Cuba, part one: first impressions

My wife and I traveled to Cuba with 22 other Americans (January 9-16) on a tour organized by Road Scholar; a Boston based nonprofit travel agency formerly known as Elderhostel.  Road Scholar has a license issued by the Office of Foreign Assets Control of the U.S. Treasury Department to conduct People-to-People interactions.

The trip—Shalom Cuba: Exploring Jewish Heritage—is a cultural exchange that is permitted by the federal government despite the official embargo that has been in effect for more than 50 years.

The trip began with an orientation session in Miami on January 8th led by a Venezuelan born American former software engineer who gave us an overview of tourist expectations and other key information to make our trip enjoyable.

After Geraldine gave her presentation we heard from Annie Betancourt director of the Florida League of Women Voters.  A Cuban-American who came to Florida at age 13 in 1960 she has served in the Florida state legislature and was an unsuccessful Democratic candidate for the House of Representatives.  Annie gave us an overview of Cuban-American relationships since the January 1, 1959 Revolution and its impact on American politics, between the proponents of lifting the embargo and hardline politicians including New Jersey’s Senator Bob Menendez.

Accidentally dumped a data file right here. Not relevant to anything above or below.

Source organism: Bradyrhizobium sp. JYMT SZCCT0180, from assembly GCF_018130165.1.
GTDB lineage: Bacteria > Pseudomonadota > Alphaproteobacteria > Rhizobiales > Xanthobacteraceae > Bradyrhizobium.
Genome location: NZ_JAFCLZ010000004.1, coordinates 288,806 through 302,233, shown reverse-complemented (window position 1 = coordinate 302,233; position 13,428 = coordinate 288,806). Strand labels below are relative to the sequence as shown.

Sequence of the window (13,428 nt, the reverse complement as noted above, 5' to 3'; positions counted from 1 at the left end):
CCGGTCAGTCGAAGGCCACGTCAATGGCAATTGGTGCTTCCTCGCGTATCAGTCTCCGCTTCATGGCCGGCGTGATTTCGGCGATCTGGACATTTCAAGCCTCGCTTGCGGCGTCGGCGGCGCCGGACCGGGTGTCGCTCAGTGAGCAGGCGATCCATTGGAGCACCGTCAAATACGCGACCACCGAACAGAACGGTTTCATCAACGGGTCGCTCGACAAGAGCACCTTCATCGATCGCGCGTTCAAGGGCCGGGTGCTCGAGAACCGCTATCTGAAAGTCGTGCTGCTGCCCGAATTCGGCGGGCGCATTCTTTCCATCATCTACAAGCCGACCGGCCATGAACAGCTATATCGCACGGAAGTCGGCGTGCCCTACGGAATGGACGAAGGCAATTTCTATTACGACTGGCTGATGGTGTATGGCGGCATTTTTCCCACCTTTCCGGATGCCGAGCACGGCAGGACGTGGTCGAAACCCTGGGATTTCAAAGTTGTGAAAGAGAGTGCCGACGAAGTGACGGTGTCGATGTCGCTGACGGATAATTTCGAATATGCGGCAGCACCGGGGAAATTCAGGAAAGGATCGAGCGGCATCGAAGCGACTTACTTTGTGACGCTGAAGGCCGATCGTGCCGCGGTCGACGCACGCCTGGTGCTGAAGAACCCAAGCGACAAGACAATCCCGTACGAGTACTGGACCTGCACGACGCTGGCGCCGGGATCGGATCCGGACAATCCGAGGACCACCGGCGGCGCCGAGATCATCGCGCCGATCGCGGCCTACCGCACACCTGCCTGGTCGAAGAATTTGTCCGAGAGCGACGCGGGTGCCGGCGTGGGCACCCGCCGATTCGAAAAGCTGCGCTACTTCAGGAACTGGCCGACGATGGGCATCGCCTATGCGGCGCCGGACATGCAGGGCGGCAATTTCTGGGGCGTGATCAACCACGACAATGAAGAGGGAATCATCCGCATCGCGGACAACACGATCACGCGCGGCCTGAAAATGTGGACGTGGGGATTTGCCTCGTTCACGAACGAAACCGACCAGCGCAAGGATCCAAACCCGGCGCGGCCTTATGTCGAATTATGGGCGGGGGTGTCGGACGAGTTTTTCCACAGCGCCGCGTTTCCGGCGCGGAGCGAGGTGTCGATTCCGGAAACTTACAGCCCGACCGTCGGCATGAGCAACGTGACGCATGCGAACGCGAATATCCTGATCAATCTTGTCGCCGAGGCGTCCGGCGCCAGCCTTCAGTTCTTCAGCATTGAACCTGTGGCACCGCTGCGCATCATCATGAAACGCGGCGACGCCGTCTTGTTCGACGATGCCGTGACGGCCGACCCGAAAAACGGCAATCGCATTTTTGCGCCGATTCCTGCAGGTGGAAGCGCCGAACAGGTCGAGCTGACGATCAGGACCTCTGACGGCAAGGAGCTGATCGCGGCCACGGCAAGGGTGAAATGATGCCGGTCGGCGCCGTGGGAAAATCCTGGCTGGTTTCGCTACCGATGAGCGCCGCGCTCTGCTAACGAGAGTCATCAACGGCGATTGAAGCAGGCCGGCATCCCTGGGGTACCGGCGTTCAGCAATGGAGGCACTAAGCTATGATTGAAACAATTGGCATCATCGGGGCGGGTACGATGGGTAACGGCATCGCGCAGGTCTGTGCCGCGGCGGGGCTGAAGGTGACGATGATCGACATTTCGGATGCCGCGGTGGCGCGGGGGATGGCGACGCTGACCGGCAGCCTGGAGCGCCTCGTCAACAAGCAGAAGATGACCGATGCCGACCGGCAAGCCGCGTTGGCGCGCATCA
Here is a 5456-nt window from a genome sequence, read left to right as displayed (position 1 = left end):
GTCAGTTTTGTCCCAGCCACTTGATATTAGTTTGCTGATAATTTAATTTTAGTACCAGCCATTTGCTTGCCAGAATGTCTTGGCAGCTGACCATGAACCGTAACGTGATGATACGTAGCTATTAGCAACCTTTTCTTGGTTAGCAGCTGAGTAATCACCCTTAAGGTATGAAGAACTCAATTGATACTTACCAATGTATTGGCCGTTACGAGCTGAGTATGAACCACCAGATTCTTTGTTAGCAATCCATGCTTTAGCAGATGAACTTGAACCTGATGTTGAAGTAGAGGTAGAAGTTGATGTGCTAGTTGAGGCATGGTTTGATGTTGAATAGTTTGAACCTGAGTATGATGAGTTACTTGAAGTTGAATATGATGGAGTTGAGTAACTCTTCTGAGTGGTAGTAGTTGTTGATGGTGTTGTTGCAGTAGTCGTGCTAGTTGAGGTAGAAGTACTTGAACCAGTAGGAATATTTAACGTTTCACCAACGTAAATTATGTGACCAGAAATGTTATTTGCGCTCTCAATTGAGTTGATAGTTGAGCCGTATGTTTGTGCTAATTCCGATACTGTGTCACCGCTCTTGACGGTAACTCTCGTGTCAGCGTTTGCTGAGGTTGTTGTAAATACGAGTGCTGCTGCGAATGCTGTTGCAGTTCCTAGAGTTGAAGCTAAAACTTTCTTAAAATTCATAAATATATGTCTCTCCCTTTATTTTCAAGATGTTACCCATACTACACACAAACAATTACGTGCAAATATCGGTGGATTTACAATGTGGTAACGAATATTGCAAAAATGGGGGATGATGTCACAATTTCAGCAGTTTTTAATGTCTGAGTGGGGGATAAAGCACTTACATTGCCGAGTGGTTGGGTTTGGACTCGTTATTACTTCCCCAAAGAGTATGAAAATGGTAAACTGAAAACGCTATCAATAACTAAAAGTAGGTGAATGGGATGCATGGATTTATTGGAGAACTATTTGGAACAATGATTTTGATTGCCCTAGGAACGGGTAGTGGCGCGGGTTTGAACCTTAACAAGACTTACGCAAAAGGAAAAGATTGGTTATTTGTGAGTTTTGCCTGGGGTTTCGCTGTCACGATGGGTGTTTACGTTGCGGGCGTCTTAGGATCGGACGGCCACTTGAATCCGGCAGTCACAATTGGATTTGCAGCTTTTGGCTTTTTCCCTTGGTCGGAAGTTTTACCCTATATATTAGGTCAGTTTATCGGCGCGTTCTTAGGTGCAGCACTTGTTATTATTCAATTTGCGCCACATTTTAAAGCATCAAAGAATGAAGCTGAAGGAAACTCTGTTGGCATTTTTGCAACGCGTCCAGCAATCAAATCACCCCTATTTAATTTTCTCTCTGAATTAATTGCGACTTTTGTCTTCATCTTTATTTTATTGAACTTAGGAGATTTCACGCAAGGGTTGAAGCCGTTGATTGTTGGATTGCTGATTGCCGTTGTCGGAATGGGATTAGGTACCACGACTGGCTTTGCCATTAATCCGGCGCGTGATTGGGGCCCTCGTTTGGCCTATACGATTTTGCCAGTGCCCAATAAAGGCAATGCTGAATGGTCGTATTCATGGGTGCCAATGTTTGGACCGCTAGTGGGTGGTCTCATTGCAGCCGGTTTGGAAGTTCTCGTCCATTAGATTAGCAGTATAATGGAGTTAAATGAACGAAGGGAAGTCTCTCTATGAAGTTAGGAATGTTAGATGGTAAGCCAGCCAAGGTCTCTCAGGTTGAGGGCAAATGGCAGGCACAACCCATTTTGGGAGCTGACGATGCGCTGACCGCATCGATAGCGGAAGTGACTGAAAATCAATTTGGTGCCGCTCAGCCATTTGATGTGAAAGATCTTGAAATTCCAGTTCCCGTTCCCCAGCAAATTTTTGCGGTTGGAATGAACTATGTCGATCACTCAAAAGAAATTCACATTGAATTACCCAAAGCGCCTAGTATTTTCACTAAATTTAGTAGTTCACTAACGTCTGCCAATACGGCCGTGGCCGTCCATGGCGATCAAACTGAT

On January 9 we took an early morning one-hour charter flight from Miami International Airport to Cienfuegos, a port city of about 100,000 in the southern central part on the island.  In addition to our group dozens of Cuban Americans were on board to visit their families. Upon landing, we went through immigration control.  We handed one-half of our visa to the agent and had our picture taken.  The other half would be surrendered when we would leave the country when our picture would be taken again.  We also had to pay an exit tax of 25 CUCs (pronounced cooks), per person, the convertible currency for tourists.  The exchange rate is 1:1 but there is a 10% tax on U.S. dollars plus a commission, so we received only .87 CUCs per dollar.

While waiting for our luggage, the carousel looked like Amazon’s shipping department.  Every imaginable consumer good passed by, big screen TVs, clothing, toys, etc.  Cuban Americans in effect have become one of the island’s largest “foreign aid” donors.

At the small Cienfuegos airport, virtually all the women employees were wearing highly stylized mesh stockings.  You could not help but notice the stockings.  They were a bold contrast to the drab green/beige uniform.

After going through the terminal we met our local bilingual guide (Hector) and bus driver and made our way to a brand new Chinese manufactured A/C bus.  The bus had a Hyundai symbol on the front dash, so it could have been assembled in the Korean company’s plant in China.  We did not ask the guide about it.

We were taken to the center of Cienfuegos to walk through the main shopping district.  The street was full of people (who were dressed adequately but nothing fancy) at 1pm on a Wednesday and there was no trash on any of the streets.